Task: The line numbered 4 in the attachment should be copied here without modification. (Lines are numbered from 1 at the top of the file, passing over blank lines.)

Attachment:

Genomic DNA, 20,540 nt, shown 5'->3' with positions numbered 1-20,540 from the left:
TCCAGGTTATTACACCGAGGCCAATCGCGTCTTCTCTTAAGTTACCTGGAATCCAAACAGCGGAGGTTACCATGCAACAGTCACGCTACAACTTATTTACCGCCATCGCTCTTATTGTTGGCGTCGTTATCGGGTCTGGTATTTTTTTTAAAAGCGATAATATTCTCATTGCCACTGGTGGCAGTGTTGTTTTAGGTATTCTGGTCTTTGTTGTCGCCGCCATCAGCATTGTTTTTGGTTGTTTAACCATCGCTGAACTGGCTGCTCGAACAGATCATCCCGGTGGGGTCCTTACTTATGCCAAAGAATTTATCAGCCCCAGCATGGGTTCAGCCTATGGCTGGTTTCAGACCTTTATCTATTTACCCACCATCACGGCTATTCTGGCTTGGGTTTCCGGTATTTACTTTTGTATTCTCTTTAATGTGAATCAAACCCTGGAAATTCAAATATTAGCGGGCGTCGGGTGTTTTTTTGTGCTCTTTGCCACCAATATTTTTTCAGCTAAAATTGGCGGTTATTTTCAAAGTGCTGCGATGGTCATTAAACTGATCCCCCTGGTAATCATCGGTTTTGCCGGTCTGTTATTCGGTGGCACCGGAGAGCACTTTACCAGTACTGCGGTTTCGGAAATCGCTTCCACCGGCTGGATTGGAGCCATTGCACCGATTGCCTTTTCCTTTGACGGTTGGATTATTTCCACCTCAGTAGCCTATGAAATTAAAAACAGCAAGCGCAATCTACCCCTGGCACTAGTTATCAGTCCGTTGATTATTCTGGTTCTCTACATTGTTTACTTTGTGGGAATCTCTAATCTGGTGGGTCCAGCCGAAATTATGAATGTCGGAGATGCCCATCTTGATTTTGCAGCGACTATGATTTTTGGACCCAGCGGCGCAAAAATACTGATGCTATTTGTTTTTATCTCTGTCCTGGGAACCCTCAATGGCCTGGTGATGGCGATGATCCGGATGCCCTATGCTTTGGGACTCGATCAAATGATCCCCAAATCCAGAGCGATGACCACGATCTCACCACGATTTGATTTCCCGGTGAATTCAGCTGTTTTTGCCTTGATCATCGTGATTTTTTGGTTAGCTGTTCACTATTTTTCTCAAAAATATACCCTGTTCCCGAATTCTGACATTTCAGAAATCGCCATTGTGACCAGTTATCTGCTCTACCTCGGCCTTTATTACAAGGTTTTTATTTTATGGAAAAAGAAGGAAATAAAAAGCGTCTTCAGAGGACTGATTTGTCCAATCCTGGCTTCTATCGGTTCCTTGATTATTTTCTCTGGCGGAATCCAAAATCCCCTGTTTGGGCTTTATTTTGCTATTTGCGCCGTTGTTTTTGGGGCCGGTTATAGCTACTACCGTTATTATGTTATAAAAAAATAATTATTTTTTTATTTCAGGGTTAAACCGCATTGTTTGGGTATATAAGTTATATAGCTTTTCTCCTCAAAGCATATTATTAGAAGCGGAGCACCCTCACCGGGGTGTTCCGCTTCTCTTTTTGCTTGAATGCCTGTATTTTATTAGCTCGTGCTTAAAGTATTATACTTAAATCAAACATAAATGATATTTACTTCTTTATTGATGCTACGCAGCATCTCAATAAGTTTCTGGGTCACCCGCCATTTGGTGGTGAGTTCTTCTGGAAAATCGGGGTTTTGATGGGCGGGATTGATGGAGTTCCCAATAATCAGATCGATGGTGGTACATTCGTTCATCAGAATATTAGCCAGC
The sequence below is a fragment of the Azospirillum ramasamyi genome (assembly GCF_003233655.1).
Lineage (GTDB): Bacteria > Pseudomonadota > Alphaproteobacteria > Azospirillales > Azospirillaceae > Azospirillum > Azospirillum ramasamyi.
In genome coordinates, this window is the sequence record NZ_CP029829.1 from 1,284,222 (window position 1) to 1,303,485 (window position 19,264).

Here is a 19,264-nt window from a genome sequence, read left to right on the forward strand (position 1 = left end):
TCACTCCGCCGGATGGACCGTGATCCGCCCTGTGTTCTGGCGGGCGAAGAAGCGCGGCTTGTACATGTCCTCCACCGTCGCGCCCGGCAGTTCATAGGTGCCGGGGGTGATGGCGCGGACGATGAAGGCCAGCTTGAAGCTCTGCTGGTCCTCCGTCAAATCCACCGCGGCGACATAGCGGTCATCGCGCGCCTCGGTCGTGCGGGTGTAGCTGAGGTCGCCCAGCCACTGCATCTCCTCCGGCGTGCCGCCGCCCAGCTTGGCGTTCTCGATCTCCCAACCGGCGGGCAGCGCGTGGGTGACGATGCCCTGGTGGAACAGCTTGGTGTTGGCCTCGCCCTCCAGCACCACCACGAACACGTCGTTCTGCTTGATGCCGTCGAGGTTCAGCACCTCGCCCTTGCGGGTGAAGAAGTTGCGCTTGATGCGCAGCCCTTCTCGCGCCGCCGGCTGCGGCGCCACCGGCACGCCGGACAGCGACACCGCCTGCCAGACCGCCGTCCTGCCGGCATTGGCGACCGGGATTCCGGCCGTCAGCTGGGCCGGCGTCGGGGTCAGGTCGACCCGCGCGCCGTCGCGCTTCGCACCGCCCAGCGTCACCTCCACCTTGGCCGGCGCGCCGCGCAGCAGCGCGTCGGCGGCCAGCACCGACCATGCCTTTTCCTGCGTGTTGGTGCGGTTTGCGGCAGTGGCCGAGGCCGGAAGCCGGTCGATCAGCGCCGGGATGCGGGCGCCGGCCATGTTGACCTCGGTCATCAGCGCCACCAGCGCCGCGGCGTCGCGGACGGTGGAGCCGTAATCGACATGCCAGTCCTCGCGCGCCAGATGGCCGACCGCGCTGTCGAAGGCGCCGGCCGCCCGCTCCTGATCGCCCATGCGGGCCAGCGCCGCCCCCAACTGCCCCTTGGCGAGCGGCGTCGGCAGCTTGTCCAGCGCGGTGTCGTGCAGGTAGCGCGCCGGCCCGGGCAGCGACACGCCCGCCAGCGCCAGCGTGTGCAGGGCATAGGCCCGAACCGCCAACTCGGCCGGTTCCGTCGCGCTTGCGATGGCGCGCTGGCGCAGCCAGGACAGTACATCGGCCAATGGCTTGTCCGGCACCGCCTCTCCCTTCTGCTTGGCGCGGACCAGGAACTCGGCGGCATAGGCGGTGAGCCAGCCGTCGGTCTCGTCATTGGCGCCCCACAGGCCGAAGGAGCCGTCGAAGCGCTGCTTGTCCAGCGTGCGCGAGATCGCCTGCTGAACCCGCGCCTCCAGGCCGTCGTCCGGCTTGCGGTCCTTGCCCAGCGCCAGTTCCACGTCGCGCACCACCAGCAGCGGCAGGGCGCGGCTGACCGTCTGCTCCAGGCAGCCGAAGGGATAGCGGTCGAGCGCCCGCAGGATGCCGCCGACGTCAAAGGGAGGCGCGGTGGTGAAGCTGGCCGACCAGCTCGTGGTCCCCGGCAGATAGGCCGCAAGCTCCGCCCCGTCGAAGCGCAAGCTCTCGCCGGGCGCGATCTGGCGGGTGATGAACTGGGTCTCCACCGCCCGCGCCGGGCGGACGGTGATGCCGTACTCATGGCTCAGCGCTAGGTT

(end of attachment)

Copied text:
Lineage (GTDB): Bacteria > Pseudomonadota > Alphaproteobacteria > Azospirillales > Azospirillaceae > Azospirillum > Azospirillum ramasamyi.